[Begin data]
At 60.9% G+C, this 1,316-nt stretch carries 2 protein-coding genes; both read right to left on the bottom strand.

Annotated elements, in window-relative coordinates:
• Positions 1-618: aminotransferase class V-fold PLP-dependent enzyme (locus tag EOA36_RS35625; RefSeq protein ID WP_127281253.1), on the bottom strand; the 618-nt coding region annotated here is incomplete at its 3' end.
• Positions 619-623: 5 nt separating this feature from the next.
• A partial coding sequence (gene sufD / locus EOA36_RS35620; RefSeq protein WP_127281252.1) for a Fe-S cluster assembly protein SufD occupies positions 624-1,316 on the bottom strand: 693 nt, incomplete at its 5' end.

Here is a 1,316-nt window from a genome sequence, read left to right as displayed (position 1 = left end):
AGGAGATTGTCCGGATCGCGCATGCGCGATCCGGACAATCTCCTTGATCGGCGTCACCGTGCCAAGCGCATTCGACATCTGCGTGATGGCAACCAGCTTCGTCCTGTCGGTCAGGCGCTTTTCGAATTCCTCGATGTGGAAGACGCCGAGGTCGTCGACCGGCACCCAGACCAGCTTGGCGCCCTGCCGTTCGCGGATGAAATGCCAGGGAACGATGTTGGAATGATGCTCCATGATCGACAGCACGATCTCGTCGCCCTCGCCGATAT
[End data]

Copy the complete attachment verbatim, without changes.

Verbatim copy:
At 60.9% G+C, this 1,316-nt stretch carries 2 protein-coding genes; both read right to left on the bottom strand.

Annotated elements, in window-relative coordinates:
• Positions 1-618: aminotransferase class V-fold PLP-dependent enzyme (locus tag EOA36_RS35625; RefSeq protein ID WP_127281253.1), on the bottom strand; the 618-nt coding region annotated here is incomplete at its 3' end.
• Positions 619-623: 5 nt separating this feature from the next.
• A partial coding sequence (gene sufD / locus EOA36_RS35620; RefSeq protein WP_127281252.1) for a Fe-S cluster assembly protein SufD occupies positions 624-1,316 on the bottom strand: 693 nt, incomplete at its 5' end.

Here is a 1,316-nt window from a genome sequence, read left to right as displayed (position 1 = left end):
AGGAGATTGTCCGGATCGCGCATGCGCGATCCGGACAATCTCCTTGATCGGCGTCACCGTGCCAAGCGCATTCGACATCTGCGTGATGGCAACCAGCTTCGTCCTGTCGGTCAGGCGCTTTTCGAATTCCTCGATGTGGAAGACGCCGAGGTCGTCGACCGGCACCCAGACCAGCTTGGCGCCCTGCCGTTCGCGGATGAAATGCCAGGGAACGATGTTGGAATGATGCTCCATGATCGACAGCACGATCTCGTCGCCCTCGCCGATAT